Observe the different names of numbers according to the Indian Number System and the International Number System given below:
 One Lakh is equal to One Hundred Thousand
 Ten Lakh is equal to One Million
 One Crore is equal to Ten Million
 Ten Crore is equal to Hundred Million
 One Arab (Hundred crores) is equal to One Billion
Largest 10 Digit Number
The largest 10digit number is 9,999,999,999 because the number that follows it is 10,000,000,000 which is an elevendigit number.
Smallest 10 Digit Number
The smallest 10digit number is 1,000,000,000 because its preceding number is 999,999,999 which is a ninedigit number.
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Numbers up to 10Digits Examples

Example 1: Write the predecessor of the given 10digit number 3,457,542,009.
Solution:
The predecessor of 3,457,542,009 is 3,457,542,008.

Example 2: How is the number 6754349132 indicated with commas in the Indian place value system and the International place value system.
Solution:
The Indian place value system represents this number by adding commas in the following way: 6,75,43,49,132.
The International place value system represents this number by adding commas in the following way: 6,754,349,132.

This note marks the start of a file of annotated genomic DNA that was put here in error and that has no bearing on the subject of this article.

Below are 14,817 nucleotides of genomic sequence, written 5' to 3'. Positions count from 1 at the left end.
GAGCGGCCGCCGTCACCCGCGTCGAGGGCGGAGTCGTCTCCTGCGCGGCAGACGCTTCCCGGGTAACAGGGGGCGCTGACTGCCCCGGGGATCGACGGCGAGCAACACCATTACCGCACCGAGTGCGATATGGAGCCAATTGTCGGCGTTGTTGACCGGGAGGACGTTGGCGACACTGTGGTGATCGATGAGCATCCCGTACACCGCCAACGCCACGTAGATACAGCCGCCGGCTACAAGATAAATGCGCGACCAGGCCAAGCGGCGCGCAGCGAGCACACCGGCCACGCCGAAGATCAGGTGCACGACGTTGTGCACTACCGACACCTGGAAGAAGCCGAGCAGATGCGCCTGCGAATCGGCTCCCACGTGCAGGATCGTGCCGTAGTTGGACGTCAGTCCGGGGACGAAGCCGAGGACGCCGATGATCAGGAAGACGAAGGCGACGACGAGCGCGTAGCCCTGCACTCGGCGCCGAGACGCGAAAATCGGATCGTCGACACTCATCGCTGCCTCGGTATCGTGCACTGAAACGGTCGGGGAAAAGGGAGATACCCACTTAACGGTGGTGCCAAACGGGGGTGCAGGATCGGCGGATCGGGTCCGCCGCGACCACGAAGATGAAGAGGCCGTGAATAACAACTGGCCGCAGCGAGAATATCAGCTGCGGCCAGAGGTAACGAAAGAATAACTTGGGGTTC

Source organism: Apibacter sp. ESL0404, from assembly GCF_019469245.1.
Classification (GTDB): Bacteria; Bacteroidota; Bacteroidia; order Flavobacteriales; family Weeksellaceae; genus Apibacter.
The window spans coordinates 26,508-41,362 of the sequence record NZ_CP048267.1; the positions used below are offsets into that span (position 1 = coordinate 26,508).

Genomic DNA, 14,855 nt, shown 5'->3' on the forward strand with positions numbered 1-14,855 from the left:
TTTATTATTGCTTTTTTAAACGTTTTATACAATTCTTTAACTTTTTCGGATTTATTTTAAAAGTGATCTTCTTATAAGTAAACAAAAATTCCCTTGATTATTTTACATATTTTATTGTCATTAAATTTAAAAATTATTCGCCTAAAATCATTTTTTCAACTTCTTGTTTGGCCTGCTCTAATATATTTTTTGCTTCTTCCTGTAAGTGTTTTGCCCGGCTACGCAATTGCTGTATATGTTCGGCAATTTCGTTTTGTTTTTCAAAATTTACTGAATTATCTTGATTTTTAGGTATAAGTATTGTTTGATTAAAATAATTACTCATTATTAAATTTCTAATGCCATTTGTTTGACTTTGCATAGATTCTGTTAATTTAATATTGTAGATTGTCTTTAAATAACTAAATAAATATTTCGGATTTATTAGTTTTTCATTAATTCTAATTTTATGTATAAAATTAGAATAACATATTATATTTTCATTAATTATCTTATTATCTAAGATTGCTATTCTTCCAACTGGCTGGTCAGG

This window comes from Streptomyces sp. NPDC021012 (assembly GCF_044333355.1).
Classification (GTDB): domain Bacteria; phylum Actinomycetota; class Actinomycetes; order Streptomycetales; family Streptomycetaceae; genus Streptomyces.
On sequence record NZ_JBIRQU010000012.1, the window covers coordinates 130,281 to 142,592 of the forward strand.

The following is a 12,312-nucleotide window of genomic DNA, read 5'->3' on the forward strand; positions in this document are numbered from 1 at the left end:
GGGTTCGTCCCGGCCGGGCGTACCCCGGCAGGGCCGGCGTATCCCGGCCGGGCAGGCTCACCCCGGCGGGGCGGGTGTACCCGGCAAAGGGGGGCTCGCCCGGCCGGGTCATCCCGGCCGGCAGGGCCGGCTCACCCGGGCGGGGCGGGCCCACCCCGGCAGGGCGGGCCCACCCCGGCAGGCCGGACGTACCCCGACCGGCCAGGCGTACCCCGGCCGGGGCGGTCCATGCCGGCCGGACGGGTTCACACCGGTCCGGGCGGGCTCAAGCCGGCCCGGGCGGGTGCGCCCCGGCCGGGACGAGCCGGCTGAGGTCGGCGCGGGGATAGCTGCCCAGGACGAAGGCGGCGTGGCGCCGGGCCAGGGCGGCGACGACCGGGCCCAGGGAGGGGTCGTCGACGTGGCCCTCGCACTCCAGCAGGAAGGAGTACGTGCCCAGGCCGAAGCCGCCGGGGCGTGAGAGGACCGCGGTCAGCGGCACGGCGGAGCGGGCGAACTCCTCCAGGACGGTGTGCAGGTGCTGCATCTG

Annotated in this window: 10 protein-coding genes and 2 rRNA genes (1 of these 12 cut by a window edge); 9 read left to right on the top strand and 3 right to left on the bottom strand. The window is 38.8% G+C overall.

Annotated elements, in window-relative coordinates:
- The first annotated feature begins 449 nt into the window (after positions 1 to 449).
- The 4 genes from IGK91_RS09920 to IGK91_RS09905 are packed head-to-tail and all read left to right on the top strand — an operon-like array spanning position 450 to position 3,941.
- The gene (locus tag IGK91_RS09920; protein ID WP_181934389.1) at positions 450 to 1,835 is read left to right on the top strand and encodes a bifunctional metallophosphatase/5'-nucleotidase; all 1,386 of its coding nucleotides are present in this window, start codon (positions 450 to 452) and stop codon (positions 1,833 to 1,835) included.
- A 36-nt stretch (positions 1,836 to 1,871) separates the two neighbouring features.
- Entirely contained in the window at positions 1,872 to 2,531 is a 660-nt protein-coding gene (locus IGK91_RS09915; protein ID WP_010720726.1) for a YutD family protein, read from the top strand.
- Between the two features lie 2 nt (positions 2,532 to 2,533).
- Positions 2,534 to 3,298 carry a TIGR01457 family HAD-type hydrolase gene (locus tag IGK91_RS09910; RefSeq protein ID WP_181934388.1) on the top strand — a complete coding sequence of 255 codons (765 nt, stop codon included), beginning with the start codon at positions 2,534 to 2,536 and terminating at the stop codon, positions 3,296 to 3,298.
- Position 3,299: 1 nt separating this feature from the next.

Example 3: Find the difference between the largest 10digit number and the smallest 10digit number.
Solution:
The largest 10digit number is 9,999,999,999
The smallest 10digit number is 1,000,000,000
Their difference is 9,999,999,999  1,000,000,000 = 8,999,999,999
FAQs on Numbers up to 10Digits
What is a 10Digit Number?
A 10digit number consists of 10 digits in which the first digit cannot be 0, it can be 1 or any number greater than 1. This is because if the first digit is zero it will become a ninedigit number. The remaining 9 digits can have any number between 0 to 9. For example, 1,592,654,012 is a tendigit number.
Is a 10digit Number called a Billion?
Yes, a 10digit number in the international place value system is called a billion, because the place name of the 10^{th} digit from the right is called a billion. For example, 3,000,000,000 is read as three billion.
What is the Largest 10Digit Number?
The largest 10 digit number is 9,999,999,999. In words, we read this number as nine billion, nine hundred ninetynine million, nine hundred ninetynine thousand, nine hundred ninetynine. The number that comes after 9,999,999,999 is 10,000,000,000 which is an 11 digit number, therefore, the largest tendigit number is 9,999,999,999.
What is the Smallest 10Digit Number?
The smallest 10digit number has 9 zeros and the starting digit is 1. This number is called one billion and in figures, it is written as 1,000,000,000.
How Many Commas are there in a 10Digit Number According to the International System?
According to the international number system there are three commas in a billion and it is written as 1,000,000,000.
How to write a 10 Digit Number in the Indian System?
According to the Indian place value chart, a tendigit number, for example, 9753109826 can be written as 9,75,31,09,826 where the commas placed using the method of 2:2:3